Guest Lecture of Elisabeth Wenger

Guest Lecture of Elisabeth Wenger


From Max-Planck-Institut für Bildungsforschung, Berlin


Date: 28th May 2014, 18h c.t.


Venue: Building A2 4, Room 2.16


Topic: Brain plasticity: Temporal dynamics of training-induced gray matter alterations.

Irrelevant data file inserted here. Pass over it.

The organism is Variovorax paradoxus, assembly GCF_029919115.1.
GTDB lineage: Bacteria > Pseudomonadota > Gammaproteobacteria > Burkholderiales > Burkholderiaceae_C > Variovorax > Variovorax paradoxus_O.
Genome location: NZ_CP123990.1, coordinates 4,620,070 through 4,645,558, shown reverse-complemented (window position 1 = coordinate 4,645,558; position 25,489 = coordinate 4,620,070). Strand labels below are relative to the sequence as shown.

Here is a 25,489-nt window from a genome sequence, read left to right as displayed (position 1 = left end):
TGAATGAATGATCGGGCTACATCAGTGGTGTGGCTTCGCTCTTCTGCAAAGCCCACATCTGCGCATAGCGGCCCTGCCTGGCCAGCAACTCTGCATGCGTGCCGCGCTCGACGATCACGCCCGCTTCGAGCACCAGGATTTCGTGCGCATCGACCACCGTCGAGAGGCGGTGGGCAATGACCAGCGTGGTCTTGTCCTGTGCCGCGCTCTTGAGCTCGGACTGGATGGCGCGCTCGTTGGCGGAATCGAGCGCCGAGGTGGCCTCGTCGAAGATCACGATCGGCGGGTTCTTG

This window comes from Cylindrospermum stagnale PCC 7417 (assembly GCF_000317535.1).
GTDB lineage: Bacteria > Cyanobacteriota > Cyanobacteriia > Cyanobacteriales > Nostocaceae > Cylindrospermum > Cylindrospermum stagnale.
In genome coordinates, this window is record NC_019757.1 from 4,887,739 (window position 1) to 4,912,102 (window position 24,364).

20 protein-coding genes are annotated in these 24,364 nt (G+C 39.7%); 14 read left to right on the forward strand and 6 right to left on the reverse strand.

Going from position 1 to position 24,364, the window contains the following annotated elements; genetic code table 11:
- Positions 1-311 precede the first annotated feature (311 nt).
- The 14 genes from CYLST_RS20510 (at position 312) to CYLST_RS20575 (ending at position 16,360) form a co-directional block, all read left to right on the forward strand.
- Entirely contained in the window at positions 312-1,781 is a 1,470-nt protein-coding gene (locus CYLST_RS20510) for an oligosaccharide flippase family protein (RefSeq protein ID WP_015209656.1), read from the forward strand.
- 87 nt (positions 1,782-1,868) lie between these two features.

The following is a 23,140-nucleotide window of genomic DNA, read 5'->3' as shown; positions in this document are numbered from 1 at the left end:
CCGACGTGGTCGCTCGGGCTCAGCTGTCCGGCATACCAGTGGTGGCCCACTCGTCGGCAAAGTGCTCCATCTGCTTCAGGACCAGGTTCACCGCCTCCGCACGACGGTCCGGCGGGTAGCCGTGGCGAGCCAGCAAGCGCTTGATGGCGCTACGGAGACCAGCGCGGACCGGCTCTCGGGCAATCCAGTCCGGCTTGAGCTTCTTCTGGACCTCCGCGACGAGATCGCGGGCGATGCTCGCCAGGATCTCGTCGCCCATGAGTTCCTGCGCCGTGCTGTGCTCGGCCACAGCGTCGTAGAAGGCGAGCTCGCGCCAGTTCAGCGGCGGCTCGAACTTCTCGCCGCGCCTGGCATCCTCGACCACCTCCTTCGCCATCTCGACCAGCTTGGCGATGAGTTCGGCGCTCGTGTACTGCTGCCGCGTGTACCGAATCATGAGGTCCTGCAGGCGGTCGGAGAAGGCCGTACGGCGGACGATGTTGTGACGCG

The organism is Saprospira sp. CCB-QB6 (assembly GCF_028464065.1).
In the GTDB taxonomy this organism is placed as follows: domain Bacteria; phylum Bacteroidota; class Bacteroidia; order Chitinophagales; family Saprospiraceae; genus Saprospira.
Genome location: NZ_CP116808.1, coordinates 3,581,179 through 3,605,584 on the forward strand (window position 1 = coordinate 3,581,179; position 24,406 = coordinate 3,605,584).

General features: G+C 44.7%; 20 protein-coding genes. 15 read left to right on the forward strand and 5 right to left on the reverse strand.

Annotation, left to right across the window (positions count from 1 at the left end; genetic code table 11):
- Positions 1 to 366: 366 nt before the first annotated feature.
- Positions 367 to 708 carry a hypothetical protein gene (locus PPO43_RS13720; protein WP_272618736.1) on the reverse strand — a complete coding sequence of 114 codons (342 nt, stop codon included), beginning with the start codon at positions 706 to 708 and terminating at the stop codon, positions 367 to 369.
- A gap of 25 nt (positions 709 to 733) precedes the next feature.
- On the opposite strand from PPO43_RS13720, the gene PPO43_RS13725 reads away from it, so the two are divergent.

Recent evidence suggests that the adult human brain shows potential for plasticity in response to changes in environmental demands. However, the sequential progression of such plastic changes in humans is largely unknown. We trained 15 younger adults for 7 weeks to draw and write with their non-dominant hand. In contrast to a standard pretest-posttest design, magnetic resonance (MR) images were acquired every other day, resulting in approximately 20 MR sessions per person, including both structural and functional imaging sequences. We found that motor training of the left hand triggered gray matter alterations in left and right motor cortex as well as in basal ganglia. The expansion in right motor cortex was followed by a partial renormalization of structure in the presence of stable and high motor performance. The observed time course of gray matter changes revealed by MR imaging is consistent with findings based on animal models, where plasticity often consists of an initial expansion of regional brain volumes, followed by a later phase of efficient restructuring and partial stabilization of new structures, combined with the elimination of pre-existing structures. Our results show the importance of including multiple measurement occasions into MR study designs to better trace the gray matter changes associated with the acquisition of new skills.